BECTU members voted to accept the BBC's improved offer on pensions but the dispute could resurface if the pensions deficit is shown to be less than £1.5bn.
28 October 2010
BECTU issued the following press release today, 28 October, following the decision by members in the BBC, Studios and Post-Production Ltd and BBC Worldwide to accept the improved pensions offer tabled by the BBC on 1 October.
BECTU settles BBC pensions dispute, for now
Members of media and entertainment union, BECTU, have called time on their pensions dispute with the BBC by accepting the improved offer tabled by the Corporation on 1 October.
In consultative ballots which closed at 12 noon today (28 October) BECTU members have accepted that the BBC’s offer is the best that can be achieved through negotiation. Members in the BBC and in Studios and Post Production Ltd voted by 65% to 35% to accept the improved offer; their colleagues in BBC Worldwide voted in favour by a bigger margin of 89% in favour to 11% against.
That said, the dispute could resurface next year if the pension deficit claimed by the BBC turns out to be less than £1.5bn. The official deficit figure, following the triennial review of the scheme, will be confirmed by June 2011.
Four months of talks
Unions representing staff at the BBC, of which BECTU is the largest, have been working together since June to negotiate improvements to management’s initial proposal. The BBC’s plan provoked widespread anger amongst BBC staff and was dubbed a ‘pensions robbery’.
Senior management had proposed to cap future increases in pensionable pay by 1 per cent each year from April 2011; even more significantly, the corporation's initial proposals failed to protect the earned entitlements of scheme members, leaving many facing a cut in their pensions of up to 30%.
A strike action ballot, concluded on 1 September, revealed support for action from 90 per cent of members, a fact which put management under even more pressure to improve on their proposals for pension reform.
Today BECTU members have accepted the following changes:
- A 1% cap on pensionable increases from 1 April 2011 for those who choose to remain in their existing defined benefit (final salary) scheme;
- The option from April 2011 to join a new, career average defined benefit scheme (CAB2011) which will enable members to accrue salary-related pension benefits, without a cap on annual increases, based on 6% employee contributions;
- An extension of time - until December 2011 – for current staff to decide to join CAB2011 or the new defined contribution scheme to be introduced in December 2010; this provision will allow members buying added years, or paying additional voluntary contributions (AVCs), more time to accrue these benefits;
- CPI up to 4% to be used to calculate the annual uprating of accrued benefits in CAB2011 and the annual uprating of pensions in payment (a mechanism to review the level of uprating in times of high inflation has also been agreed);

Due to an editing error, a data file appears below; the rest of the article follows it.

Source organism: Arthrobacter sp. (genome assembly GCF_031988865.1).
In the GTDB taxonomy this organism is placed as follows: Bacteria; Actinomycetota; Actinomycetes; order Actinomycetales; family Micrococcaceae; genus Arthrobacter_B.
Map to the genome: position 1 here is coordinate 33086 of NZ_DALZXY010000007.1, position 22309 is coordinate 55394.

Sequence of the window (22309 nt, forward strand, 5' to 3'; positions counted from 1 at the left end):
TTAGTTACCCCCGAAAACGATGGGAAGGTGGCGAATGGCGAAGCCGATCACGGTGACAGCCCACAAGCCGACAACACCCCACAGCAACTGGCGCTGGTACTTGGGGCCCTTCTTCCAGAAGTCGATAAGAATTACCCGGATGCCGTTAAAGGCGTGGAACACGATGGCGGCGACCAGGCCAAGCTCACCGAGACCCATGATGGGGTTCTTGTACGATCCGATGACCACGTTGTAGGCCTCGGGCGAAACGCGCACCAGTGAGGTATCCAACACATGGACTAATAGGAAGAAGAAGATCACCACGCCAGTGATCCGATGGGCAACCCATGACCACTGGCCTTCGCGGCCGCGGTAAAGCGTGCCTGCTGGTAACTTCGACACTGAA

- A sum, up to £5m each year, will be used to match employee contributions to AVCs up to a maximum of £300 a year;
- Members who choose to leave their existing scheme for CAB2011 will become deferred members and will see their accrued benefits protected against RPI in line with the rules of their existing scheme;
- A new defined contribution scheme will be open to new recruits to the BBC from December 2010 and will also be an option for current staff.
Commenting on the ballot result, BECTU general secretary, Gerry Morrissey, said:
“I believe that the outcome of these talks, given the climate which the BBC and other public bodies face today, represents a decent settlement for BBC staff and is one that would not been have been achieved without the enduring support of our members and their local representatives.”
“However, there is no hiding the fact that even with the improvements we have negotiated members will in future have less favourable terms than exist currently.”
Time to decide
BECTU believes that a deciding factor in today’s ballot results is that BBC staff will not have to make a decision about future pension arrangements until December 2011, at least six months after the extent of the current scheme deficit is known.
Extensive talks between the BBC and the joint unions - BECTU, the NUJ and Unite - have taken place over the four months since June; the unions held two rounds of open meetings with staff across the country and consultations with members continued via thousands of email exchanges.
Members of Unite, and of Equity and the Musicians’ Union, whose members are also affected, have also voted to accept the BBC’s offer. Acceptance of the offer on pensions also resolves the pay review for 2010/11. All staff paid up to £37,726 are set to receive a flat rate increase of £475.00 backdated to 1 August 2010. Today’s agreement also paves the way for the introduction of a new agreement governing the treatment of staff at risk of redundancy. In addition, BECTU looks forward to an end to the abuse of staff acting up in senior roles, thanks to a new agreement designed to allow such staff to be confirmed in the more senior role after two years.
NUJ members rejected the BBC’s offer in their ballot which also concluded today.
BECTU expects that talks between the joint unions and the BBC will continue until the end of the consultation period on 15 November 2010.
For more information contact Sharon Elliott, communications officer, on 020 7346 0900.